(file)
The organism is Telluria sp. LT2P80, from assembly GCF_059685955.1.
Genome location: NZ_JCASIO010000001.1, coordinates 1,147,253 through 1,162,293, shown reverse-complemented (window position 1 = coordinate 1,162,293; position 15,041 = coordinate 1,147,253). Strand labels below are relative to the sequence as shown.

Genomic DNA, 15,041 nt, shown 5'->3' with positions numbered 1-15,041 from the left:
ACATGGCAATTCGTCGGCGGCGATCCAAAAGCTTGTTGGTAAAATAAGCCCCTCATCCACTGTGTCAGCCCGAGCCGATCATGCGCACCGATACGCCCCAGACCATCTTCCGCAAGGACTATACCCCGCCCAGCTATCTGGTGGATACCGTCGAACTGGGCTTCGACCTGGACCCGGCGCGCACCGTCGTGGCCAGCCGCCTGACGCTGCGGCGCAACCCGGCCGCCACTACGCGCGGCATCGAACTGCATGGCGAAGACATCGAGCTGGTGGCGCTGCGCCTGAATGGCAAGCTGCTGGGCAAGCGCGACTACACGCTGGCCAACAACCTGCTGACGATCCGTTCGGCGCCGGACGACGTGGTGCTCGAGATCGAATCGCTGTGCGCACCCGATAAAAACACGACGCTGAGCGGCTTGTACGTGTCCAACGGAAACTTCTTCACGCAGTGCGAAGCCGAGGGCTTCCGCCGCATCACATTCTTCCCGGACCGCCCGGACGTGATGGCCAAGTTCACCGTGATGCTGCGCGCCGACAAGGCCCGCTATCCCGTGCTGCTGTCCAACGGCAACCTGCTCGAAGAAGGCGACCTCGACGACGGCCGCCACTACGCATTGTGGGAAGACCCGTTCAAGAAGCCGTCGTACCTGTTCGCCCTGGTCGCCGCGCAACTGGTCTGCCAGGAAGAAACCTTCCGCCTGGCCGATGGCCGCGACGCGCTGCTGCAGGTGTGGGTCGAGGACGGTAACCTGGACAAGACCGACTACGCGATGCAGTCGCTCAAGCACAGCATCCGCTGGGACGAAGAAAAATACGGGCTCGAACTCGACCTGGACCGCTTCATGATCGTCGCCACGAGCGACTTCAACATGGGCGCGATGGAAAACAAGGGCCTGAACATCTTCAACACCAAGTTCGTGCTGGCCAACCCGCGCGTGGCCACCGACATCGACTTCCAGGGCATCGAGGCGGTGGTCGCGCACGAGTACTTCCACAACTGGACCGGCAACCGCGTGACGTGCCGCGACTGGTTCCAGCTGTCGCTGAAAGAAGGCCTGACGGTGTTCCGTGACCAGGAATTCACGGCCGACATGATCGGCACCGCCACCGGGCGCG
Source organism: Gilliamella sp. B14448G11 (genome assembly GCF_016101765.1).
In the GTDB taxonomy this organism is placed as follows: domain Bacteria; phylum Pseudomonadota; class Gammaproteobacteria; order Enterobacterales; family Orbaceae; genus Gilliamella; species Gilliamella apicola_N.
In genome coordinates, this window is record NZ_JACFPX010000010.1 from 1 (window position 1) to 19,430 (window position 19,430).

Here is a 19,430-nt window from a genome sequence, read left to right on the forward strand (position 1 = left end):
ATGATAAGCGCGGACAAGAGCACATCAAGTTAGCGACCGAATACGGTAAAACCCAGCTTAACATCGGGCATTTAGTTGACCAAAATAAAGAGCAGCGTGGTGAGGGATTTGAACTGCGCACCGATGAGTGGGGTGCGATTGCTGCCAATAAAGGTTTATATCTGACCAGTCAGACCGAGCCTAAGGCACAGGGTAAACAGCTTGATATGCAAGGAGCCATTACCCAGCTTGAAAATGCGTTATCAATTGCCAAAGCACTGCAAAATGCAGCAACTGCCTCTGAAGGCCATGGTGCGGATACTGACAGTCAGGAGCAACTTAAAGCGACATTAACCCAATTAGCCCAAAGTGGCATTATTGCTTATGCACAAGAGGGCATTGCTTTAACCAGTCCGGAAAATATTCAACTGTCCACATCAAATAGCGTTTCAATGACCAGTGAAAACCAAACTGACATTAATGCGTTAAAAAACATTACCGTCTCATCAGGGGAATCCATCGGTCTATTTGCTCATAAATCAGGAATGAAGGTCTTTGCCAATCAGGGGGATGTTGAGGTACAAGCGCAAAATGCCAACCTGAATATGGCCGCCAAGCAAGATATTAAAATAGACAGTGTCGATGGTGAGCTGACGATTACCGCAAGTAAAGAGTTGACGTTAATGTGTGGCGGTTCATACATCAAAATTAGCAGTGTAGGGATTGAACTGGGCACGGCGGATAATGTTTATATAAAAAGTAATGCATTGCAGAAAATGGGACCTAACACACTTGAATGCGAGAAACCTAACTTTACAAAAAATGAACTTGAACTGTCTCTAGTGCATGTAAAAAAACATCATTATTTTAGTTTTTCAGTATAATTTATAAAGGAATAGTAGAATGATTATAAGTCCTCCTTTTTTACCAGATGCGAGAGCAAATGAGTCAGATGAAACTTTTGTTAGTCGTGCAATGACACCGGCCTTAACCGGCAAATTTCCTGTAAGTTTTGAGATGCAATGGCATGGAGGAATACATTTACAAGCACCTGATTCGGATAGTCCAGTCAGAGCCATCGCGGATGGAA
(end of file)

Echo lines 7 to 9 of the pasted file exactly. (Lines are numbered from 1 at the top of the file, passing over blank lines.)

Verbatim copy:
In genome coordinates, this window is record NZ_JACFPX010000010.1 from 1 (window position 1) to 19,430 (window position 19,430).

Here is a 19,430-nt window from a genome sequence, read left to right on the forward strand (position 1 = left end):
ATGATAAGCGCGGACAAGAGCACATCAAGTTAGCGACCGAATACGGTAAAACCCAGCTTAACATCGGGCATTTAGTTGACCAAAATAAAGAGCAGCGTGGTGAGGGATTTGAACTGCGCACCGATGAGTGGGGTGCGATTGCTGCCAATAAAGGTTTATATCTGACCAGTCAGACCGAGCCTAAGGCACAGGGTAAACAGCTTGATATGCAAGGAGCCATTACCCAGCTTGAAAATGCGTTATCAATTGCCAAAGCACTGCAAAATGCAGCAACTGCCTCTGAAGGCCATGGTGCGGATACTGACAGTCAGGAGCAACTTAAAGCGACATTAACCCAATTAGCCCAAAGTGGCATTATTGCTTATGCACAAGAGGGCATTGCTTTAACCAGTCCGGAAAATATTCAACTGTCCACATCAAATAGCGTTTCAATGACCAGTGAAAACCAAACTGACATTAATGCGTTAAAAAACATTACCGTCTCATCAGGGGAATCCATCGGTCTATTTGCTCATAAATCAGGAATGAAGGTCTTTGCCAATCAGGGGGATGTTGAGGTACAAGCGCAAAATGCCAACCTGAATATGGCCGCCAAGCAAGATATTAAAATAGACAGTGTCGATGGTGAGCTGACGATTACCGCAAGTAAAGAGTTGACGTTAATGTGTGGCGGTTCATACATCAAAATTAGCAGTGTAGGGATTGAACTGGGCACGGCGGATAATGTTTATATAAAAAGTAATGCATTGCAGAAAATGGGACCTAACACACTTGAATGCGAGAAACCTAACTTTACAAAAAATGAACTTGAACTGTCTCTAGTGCATGTAAAAAAACATCATTATTTTAGTTTTTCAGTATAATTTATAAAGGAATAGTAGAATGATTATAAGTCCTCCTTTTTTACCAGATGCGAGAGCAAATGAGTCAGATGAAACTTTTGTTAGTCGTGCAATGACACCGGCCTTAACCGGCAAATTTCCTGTAAGTTTTGAGATGCAATGGCATGGAGGAATACATTTACAAGCACCTGATTCGGATAGTCCAGTCAGAGCCATCGCGGATGGAA